My favorite in the section is the 1974, Massimo Vignelli, New York subway map, where he applies color to the subway lines for the first time, which seems like a no-brainer, but it was a hugely helpful tool for helping navigate our subway world.

Moving on from that section, you step into Color Collaboration, which displays the tools designers use to communicate color. It includes a book by Édouard Guichard, Die Harmonie der Farben [The Harmony of Colors], which suggests tasteful color combinations paired with porcelain sample plates, which manufacturers would use to express all the different colors they could achieve with the porcelain. We have what is called a color blanket. It’s expensive to set a loom to do a weave, so they set six different vertical colors and then cross those horizontally with different colored threads, creating a patchwork of all the variations using those different color combinations, allowing the designer or manufacturer to choose which one they want to put into production.

A more recent addition for this section is the Pantone Skintone Guide. We figure our audience is familiar with the Pantone standard deck, so we wanted to feature something they weren’t as familiar with. This was developed in the last few years using a spectrophotometer that captures skin tones that exist in the world, and translates them into a fan deck form. This of course, gets a lot of use in the cosmetics industry.

In Consumer Choice, we touched on this a bit in the first show with the Fiesta pitcher and trade catalogues showing samples of objects featured in various colors. In this exhibit we get to show many objects, from Henry Dreyfuss’ 1956 princess pink telephone, marketed at that time towards teenage girls, to Apple’s iMac computer from the late 90’s in the candy color palette. I don’t know how old you are, but I remember when those came out, and they certainly broke the mold in terms of the colors we typically associated with a desktop – normally beige, grey, or black – Apple took a unique approach to making the personal computer “more personal”. We have a Dyson vacuum cleaner in a bold yellow and grey, which is not your typical vacuum color. The section emphasizes how color can be used to sell products.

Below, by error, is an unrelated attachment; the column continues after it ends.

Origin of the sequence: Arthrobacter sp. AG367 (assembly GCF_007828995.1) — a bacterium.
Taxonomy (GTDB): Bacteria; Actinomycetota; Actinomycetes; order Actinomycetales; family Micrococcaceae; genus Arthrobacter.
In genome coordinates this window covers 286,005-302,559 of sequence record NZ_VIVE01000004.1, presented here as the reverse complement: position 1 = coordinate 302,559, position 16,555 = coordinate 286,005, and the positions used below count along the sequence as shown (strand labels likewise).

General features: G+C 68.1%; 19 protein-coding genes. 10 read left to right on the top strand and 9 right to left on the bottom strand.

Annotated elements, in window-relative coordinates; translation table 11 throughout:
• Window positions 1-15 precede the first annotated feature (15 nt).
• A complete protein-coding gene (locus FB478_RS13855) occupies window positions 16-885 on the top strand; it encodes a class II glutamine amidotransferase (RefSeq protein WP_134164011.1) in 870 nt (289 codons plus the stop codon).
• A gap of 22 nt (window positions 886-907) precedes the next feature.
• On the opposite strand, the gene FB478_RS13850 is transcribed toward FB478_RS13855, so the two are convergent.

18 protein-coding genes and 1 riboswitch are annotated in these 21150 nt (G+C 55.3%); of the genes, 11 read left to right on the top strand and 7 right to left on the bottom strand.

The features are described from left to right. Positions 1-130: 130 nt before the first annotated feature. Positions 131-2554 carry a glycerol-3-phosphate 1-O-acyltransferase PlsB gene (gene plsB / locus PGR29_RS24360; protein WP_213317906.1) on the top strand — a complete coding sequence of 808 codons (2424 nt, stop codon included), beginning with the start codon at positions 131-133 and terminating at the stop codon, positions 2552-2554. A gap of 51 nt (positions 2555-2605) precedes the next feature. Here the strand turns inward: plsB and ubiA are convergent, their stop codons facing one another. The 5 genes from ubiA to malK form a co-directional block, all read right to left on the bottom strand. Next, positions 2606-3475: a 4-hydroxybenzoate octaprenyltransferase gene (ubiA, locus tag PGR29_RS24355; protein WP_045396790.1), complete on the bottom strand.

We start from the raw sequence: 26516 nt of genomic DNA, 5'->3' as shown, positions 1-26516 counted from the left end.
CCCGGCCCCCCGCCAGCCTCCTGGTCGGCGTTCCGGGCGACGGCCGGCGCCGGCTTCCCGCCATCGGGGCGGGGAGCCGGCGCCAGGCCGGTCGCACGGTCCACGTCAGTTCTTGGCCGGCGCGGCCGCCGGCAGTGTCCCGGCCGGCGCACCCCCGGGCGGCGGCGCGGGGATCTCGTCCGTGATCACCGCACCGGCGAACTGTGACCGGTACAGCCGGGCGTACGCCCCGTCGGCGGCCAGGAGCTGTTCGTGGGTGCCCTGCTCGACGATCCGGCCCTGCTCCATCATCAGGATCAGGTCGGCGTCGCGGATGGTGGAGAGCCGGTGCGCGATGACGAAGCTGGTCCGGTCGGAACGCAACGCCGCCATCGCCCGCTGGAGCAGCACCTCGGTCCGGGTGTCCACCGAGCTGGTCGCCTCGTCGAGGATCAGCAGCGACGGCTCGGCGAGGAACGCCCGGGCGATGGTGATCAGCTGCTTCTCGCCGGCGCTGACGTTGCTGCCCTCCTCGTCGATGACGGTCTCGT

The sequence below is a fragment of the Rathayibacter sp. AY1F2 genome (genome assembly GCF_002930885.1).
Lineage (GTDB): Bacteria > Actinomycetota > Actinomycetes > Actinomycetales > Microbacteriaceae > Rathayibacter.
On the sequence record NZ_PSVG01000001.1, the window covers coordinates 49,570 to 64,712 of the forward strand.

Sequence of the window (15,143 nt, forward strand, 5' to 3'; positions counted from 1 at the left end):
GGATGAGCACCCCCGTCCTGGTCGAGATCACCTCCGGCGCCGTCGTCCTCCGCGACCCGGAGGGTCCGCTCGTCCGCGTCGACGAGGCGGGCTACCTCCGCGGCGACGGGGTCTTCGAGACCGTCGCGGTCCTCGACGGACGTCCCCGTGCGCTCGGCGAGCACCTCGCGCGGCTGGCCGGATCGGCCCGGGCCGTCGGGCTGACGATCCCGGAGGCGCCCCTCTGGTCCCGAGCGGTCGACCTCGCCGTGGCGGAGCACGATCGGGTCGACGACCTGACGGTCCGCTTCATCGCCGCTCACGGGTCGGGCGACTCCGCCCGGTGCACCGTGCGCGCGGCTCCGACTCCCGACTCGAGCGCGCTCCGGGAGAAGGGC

In Color and Form, we have mostly two-dimensional works which look three-dimensional, emphasizing how color is key in understanding how we see our three-dimensional world through subtle variations in shading, shadow and light. This includes very bold graphic posters which use color to make them appear three-dimensional.

What will we see from Munsell this time around?

Munsell is featured in the Capturing Color section. There are three main cases filled with books. The third case is devoted to color measurement. In that case we feature Milton Bradley, Robert Ridgeway, who was the Smithsonian’s first Ornithologist, along with the Munsell, Atlas of the Munsell Color System. We talk about spectrophotometers in that case as well, and how that is another tool used to measure color.

Although we featured the Atlas in the last exhibit, this time we are showcasing a horizontal cross-section of the color tree, rather than a vertical one. This helps us emphasize about Munsell, how his approach was different than any of the other colorists featured – that is, his non-geometric form view of color space. Because he was using spinning disks for the model, it allowed for a much more organic shape that wasn’t constricted into being a perfect sphere or a double cone. We also mention how Munsell’s system really bridged into the CIE lab and paved the way for the development of color standards. It can be difficult for a typical visitor to understand all these concepts. It is hard to make the leap from the world of what our eyes perceive, into the world of what scientific instruments can detect, but the Munsell system was key in helping to make this transition.